Additionally, to avoid name conflicts between secrets, etc., we should provide different naming for both MongoDB installations. The easiest way to achieve that is to override dependant charts’ properties from within the umbrella chart’s values.yaml file:

# umbrella-chart/values.yaml
    nameOverride: "svc1-mongodb"
    fullnameOverride: "svc1-mongodb"

    nameOverride: "svc2-mongodb"
    fullnameOverride: "svc2-mongodb"

The complete configuration for this example could be found on GitHub.

Since everything is already set up, we can simply install our umbrella chart with helm install umbrella-chart ./umbrella-chart. Unfortunately, we will run into the following error:

Error: template: umbrella-chart/charts/svc2/charts/mongodb/templates/NOTES.txt:68:4: executing "umbrella-chart/charts/svc2/charts/mongodb/templates/NOTES.txt" at <include "mongodb.validateValues" .>: error calling include: template: umbrella-chart/charts/svc1/charts/mongodb/templates/_helpers.tpl:174:35: executing "mongodb.validateValues" at <include "mongodb.validateValues.architecture" .>: error calling include: template: umbrella-chart/charts/svc1/charts/mongodb/templates/_helpers.tpl:190:12: executing "mongodb.validateValues.architecture" at <ne .Values.architecture "standalone">: error calling ne: incompatible types for comparison

The error message suggest a problem related to the templates defined within _helpers.tpl files, but it does not provide a clear reason for the failure. What happened?

Lack of templates isolation

As stated few times in Helm’s docs:

An important detail to keep in mind when naming templates: template names are global. If you declare two templates with the same name, whichever one is loaded last will be the one used. Because templates in subcharts are compiled together with top-level templates, you should be careful to name your templates with chart-specific names.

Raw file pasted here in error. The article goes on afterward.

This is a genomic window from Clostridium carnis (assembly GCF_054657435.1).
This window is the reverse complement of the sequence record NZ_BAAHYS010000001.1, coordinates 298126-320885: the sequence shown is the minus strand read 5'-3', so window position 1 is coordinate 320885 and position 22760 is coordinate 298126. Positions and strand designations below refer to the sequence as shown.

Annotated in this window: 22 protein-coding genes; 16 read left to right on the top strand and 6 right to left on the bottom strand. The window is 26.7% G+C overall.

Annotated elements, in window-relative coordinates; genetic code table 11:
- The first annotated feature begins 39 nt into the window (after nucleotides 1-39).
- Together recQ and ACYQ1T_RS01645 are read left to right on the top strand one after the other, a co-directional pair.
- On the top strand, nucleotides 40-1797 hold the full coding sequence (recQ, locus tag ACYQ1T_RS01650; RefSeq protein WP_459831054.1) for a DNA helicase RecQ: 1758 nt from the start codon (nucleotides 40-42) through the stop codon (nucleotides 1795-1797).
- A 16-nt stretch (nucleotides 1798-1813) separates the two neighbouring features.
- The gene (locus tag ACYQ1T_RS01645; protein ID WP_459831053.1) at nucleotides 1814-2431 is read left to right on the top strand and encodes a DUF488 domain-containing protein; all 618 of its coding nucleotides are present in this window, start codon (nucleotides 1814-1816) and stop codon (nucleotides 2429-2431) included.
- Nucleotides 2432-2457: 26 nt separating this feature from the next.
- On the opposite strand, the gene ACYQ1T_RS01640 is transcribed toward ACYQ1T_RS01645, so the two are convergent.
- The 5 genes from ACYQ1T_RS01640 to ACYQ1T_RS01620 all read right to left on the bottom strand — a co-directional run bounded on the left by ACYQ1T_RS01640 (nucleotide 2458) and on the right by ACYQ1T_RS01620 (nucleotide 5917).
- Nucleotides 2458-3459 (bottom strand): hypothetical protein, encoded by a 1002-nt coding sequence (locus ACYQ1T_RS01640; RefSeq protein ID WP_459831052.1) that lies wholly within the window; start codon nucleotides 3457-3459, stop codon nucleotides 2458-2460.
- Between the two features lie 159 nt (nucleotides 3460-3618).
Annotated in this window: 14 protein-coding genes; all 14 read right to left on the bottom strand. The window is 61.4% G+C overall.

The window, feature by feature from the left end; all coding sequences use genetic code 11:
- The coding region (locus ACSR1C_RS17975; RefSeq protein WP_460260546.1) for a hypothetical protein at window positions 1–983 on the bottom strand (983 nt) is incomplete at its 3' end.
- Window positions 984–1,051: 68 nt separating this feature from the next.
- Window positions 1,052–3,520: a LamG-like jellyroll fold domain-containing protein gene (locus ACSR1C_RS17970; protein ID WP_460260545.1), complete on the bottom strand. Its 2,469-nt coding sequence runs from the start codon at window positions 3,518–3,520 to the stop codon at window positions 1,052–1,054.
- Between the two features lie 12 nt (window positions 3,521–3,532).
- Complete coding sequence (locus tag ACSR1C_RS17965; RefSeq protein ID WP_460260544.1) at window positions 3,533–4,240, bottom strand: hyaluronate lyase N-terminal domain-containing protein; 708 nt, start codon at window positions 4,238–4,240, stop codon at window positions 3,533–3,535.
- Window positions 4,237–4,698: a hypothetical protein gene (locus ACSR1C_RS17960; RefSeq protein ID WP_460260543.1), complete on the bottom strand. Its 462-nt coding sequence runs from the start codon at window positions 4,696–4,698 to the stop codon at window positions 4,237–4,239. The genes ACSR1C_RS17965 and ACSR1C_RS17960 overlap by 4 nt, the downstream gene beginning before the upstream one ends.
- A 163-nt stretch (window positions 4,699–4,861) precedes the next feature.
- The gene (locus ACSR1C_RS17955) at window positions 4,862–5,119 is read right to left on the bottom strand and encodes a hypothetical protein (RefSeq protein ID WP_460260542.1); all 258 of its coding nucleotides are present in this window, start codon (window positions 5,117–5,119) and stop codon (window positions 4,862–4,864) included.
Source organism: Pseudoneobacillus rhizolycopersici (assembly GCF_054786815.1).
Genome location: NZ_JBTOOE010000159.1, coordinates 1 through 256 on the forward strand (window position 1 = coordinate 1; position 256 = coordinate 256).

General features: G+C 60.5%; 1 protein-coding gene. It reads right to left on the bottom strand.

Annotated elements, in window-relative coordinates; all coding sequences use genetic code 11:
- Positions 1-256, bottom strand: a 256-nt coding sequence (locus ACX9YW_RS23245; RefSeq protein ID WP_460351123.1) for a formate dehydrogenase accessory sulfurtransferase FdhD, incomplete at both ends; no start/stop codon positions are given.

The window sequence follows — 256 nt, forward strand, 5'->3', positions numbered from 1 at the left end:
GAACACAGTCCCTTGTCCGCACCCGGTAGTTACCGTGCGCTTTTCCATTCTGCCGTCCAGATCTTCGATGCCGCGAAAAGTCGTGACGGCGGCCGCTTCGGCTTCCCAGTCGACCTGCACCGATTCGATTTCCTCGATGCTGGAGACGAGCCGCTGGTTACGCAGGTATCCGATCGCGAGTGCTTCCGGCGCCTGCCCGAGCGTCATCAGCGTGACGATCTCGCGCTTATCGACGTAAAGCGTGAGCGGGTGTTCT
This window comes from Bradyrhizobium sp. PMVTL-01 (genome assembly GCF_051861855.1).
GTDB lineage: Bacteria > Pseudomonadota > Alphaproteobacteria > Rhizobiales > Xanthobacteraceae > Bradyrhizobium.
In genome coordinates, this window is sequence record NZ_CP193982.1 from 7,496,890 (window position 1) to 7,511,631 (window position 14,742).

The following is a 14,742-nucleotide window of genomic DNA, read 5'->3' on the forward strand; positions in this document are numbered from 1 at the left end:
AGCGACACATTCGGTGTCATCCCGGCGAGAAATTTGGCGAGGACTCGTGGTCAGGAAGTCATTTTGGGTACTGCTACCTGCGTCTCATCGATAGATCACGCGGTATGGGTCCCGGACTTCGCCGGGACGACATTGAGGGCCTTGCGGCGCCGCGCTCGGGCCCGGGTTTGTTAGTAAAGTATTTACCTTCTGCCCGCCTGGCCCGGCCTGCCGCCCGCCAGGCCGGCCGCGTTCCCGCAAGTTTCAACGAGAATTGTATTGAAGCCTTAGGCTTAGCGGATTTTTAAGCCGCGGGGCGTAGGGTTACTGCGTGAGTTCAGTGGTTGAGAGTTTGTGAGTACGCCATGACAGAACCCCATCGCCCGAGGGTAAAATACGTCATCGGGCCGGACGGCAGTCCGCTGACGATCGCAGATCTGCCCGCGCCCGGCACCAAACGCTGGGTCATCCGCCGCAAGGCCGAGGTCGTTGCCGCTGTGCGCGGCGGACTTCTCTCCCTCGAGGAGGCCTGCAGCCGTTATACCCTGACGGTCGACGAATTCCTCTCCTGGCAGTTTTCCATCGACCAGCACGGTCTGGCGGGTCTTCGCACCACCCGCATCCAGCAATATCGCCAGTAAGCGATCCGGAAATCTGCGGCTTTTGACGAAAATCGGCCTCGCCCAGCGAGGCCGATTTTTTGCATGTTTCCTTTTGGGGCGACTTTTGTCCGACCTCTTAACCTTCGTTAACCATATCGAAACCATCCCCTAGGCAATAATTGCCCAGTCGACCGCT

Due to this behavior, in order to avoid conflicts and ensure at least partial isolation, the docs advise:

One popular naming convention is to prefix each defined template with the name of the chart: {{ define "mychart.labels" }}. By using the specific chart name as a prefix we can avoid any conflicts that may arise due to two different charts that implement templates of the same name.

However, both MongoDB charts from our example already prefix their templates defined within _helpers.tpl. The problem is, they both use the same mongodb prefix.

It should not be surprising at this point, that in our setup there may exist templates with the same name but different definitions. As an example, let’s compare the definitions of the mongodb.fullname templates. In stable/mongodb we have:

{{- define "mongodb.fullname" -}}
{{- if .Values.fullnameOverride -}}
{{- .Values.fullnameOverride | trunc 63 | trimSuffix "-" -}}
{{- else -}}
{{- $name := default .Chart.Name .Values.nameOverride -}}
{{- if contains $name .Release.Name -}}
{{- .Release.Name | trunc 63 | trimSuffix "-" -}}
{{- else -}}
{{- printf "%s-%s" .Release.Name $name | trunc 63 | trimSuffix "-" -}}
{{- end -}}
{{- end -}}
{{- end -}}

while in bitnami/mongodb:

{{- define "mongodb.fullname" -}}
{{- include "common.names.fullname" . -}}
{{- end -}}